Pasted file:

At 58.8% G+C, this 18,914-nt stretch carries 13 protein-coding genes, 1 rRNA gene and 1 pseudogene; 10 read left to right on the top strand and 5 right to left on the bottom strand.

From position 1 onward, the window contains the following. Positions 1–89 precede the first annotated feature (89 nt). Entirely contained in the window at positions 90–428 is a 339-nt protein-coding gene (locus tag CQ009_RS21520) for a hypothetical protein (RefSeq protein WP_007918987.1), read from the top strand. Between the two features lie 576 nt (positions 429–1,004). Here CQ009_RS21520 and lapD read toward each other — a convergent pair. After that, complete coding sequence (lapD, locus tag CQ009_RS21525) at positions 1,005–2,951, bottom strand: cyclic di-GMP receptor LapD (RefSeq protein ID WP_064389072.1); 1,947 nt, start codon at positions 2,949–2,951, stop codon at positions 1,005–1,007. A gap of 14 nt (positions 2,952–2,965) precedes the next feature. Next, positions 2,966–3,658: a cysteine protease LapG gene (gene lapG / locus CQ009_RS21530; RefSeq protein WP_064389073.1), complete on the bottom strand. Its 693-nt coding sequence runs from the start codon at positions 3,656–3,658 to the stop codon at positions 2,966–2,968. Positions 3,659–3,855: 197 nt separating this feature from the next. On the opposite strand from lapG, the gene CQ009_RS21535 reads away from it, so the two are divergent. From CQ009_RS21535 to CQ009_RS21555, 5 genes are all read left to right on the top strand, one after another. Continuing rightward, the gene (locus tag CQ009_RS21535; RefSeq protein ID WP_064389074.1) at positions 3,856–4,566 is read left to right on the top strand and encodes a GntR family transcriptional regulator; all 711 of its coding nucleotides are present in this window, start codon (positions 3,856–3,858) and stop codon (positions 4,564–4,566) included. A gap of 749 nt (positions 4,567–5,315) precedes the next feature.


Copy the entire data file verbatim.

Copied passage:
At 58.8% G+C, this 18,914-nt stretch carries 13 protein-coding genes, 1 rRNA gene and 1 pseudogene; 10 read left to right on the top strand and 5 right to left on the bottom strand.

From position 1 onward, the window contains the following. Positions 1–89 precede the first annotated feature (89 nt). Entirely contained in the window at positions 90–428 is a 339-nt protein-coding gene (locus tag CQ009_RS21520) for a hypothetical protein (RefSeq protein WP_007918987.1), read from the top strand. Between the two features lie 576 nt (positions 429–1,004). Here CQ009_RS21520 and lapD read toward each other — a convergent pair. After that, complete coding sequence (lapD, locus tag CQ009_RS21525) at positions 1,005–2,951, bottom strand: cyclic di-GMP receptor LapD (RefSeq protein ID WP_064389072.1); 1,947 nt, start codon at positions 2,949–2,951, stop codon at positions 1,005–1,007. A gap of 14 nt (positions 2,952–2,965) precedes the next feature. Next, positions 2,966–3,658: a cysteine protease LapG gene (gene lapG / locus CQ009_RS21530; RefSeq protein WP_064389073.1), complete on the bottom strand. Its 693-nt coding sequence runs from the start codon at positions 3,656–3,658 to the stop codon at positions 2,966–2,968. Positions 3,659–3,855: 197 nt separating this feature from the next. On the opposite strand from lapG, the gene CQ009_RS21535 reads away from it, so the two are divergent. From CQ009_RS21535 to CQ009_RS21555, 5 genes are all read left to right on the top strand, one after another. Continuing rightward, the gene (locus tag CQ009_RS21535; RefSeq protein ID WP_064389074.1) at positions 3,856–4,566 is read left to right on the top strand and encodes a GntR family transcriptional regulator; all 711 of its coding nucleotides are present in this window, start codon (positions 3,856–3,858) and stop codon (positions 4,564–4,566) included. A gap of 749 nt (positions 4,567–5,315) precedes the next feature.